Emergency room visits are on the rise for patients with atrial fibrillation, or AFib, according to a recent study published in the Journal of American Heart Association. Researchers found that there has been a 30.7% increase in AFib patients visiting the emergency room from 2007 through 2014. In 2007, there were 411,406 ER visits for AFIB in 2007, but that number has steadily increased each year, reaching 537,801 ER visits in 2014. There was also a 15.7% increase in hospitalizations for the condition, from 288,225 in 2007 to 333,570 in 2014.
The Methodology and Other Findings
Researchers analyzed 3.8 million emergency room visits across the United States within the assigned time period. They found that approximately two out of five patients who visited the ER between those dates were 75 years old or older. They also found that the number of women diagnosed with AFib was slightly higher than men. The overall admission rates for the United States nearly double the admission rates in Europe and Canada for AFib related problems.
This highlights the importance of increased awareness for those groups and concentrating focus on treatment and proactive preventative care. The study cited AFib as “a major public health challenge and socioeconomic burden,” and uncovered that in addition to rising incidences of AFib in the emergency room, the hospital-related costs that patients must bear when admitted for the condition jumped from $7.39 billion in 2007 to $10.1 billion in 2014, a 37% increase.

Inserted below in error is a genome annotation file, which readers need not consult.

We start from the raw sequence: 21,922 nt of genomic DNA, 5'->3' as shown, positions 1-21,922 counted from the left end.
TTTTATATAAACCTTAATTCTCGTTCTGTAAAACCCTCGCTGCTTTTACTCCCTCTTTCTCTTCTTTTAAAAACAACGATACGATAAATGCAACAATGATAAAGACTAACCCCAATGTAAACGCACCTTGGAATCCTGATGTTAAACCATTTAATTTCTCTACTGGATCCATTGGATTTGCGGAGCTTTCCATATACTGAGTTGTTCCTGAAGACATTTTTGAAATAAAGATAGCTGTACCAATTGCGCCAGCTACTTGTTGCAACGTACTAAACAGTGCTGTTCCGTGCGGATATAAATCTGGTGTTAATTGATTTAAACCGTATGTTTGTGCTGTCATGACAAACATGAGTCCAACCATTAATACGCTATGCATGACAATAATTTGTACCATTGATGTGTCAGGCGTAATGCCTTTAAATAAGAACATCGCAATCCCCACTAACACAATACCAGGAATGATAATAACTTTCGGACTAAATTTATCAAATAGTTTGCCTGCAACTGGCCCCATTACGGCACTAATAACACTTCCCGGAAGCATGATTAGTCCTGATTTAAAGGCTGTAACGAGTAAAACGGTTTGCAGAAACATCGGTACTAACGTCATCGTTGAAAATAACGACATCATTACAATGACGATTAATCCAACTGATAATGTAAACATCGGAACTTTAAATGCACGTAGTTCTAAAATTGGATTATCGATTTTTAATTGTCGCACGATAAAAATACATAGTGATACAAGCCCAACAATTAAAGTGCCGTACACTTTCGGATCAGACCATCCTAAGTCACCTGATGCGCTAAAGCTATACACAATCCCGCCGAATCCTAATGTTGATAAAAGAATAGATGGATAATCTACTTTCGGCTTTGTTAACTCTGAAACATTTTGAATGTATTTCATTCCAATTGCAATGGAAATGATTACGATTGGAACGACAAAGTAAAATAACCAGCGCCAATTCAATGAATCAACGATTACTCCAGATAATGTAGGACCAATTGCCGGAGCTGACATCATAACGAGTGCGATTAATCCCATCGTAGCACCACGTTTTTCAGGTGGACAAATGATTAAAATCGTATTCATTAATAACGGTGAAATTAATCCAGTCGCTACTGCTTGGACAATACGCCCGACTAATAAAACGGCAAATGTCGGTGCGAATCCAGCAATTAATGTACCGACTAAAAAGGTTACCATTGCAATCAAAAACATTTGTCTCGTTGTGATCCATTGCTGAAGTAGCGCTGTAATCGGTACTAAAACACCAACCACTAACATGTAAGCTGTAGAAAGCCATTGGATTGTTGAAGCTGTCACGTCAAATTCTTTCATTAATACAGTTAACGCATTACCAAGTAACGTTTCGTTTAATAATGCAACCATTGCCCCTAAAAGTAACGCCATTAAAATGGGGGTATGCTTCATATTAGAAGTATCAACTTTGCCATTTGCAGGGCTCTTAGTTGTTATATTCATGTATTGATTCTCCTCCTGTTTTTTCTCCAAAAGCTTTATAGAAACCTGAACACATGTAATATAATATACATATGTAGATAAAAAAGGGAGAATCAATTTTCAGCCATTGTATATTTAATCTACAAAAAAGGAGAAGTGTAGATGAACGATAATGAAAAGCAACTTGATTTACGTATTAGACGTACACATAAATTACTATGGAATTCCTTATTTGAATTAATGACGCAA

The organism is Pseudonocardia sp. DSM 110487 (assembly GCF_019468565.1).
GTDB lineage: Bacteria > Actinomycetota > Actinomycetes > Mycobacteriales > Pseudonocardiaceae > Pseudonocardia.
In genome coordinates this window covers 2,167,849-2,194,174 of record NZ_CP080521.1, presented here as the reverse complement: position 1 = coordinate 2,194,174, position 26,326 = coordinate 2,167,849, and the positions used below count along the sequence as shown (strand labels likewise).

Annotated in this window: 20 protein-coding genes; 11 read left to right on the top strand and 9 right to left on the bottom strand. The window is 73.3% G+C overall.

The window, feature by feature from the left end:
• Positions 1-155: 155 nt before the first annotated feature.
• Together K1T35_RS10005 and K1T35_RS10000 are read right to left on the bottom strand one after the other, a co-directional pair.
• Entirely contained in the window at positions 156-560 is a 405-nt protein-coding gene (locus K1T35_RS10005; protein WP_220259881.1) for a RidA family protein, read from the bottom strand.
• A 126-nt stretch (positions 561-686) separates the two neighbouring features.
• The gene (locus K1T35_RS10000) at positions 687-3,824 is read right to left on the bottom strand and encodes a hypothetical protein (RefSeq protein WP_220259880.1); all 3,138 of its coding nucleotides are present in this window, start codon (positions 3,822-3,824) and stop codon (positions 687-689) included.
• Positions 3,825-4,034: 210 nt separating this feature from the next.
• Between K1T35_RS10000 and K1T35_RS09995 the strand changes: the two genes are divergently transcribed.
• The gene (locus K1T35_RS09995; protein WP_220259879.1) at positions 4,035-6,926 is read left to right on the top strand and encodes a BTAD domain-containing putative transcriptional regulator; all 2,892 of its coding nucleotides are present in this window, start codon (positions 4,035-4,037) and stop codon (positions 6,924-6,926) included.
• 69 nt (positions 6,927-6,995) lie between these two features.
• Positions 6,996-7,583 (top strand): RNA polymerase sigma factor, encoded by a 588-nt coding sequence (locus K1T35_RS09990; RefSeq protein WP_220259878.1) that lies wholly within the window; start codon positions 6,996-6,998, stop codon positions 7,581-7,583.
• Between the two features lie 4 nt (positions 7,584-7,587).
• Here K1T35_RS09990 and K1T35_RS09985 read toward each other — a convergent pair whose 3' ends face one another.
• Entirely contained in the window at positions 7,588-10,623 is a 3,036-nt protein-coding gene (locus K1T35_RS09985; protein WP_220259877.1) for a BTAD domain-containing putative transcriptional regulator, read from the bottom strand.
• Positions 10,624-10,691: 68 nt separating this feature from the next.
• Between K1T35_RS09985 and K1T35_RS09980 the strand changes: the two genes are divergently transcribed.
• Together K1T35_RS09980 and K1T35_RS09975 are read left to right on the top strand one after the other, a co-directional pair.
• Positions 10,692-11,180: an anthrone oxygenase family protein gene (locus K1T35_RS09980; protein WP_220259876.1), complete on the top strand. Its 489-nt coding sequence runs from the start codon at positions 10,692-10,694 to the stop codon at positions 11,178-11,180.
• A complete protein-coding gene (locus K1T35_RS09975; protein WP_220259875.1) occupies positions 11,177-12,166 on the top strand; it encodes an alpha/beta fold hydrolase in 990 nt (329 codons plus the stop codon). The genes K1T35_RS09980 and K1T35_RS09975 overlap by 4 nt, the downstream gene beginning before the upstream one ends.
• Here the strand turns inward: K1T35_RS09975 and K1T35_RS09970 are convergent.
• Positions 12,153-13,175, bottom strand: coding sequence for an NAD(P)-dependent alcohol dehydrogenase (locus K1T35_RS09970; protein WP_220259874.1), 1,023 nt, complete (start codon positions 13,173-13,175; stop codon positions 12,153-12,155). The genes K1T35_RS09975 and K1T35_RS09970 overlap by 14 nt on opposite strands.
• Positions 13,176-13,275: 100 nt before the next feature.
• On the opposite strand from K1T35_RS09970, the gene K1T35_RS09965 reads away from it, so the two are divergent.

AFib Co-morbid Conditions
The study also found that many of the patients who went to the emergency room for treatment of their AFib had certain co-morbid conditions that were chronic in nature and potentially caused or exacerbated AFib. These conditions are often associated with AFib, including:
- Congestive heart failure
- Kidney disease
- High blood pressure
These conditions can be predictors of eventually emergency room visits or even hospital admissions due to AFib related issues.
A Call for Change
This study has highlighted several areas that the medical community should focus on to help patients with AFib. By identifying high-risk populations and markers that indicate a high potential for hospitalization, doctors can be aware and alert, educating at-risk patients with information that will help them address the issue before it happens or before it gets out of control. Early intervention is the key to reducing emergency room visits and hospital stays for patients with AFib.
If you or a loved one are living with a heart rhythm disorder such as atrial fibrillation, contact Heart Rhythm Consultants, P.A. Dr. Dilip Mathew is Board Certified in Cardiology & Cardiac Electrophysiology and has been serving patients in Sarasota and surrounding cities including Port Charlotte, Venice, Tampa and Sun City Center for over a decade.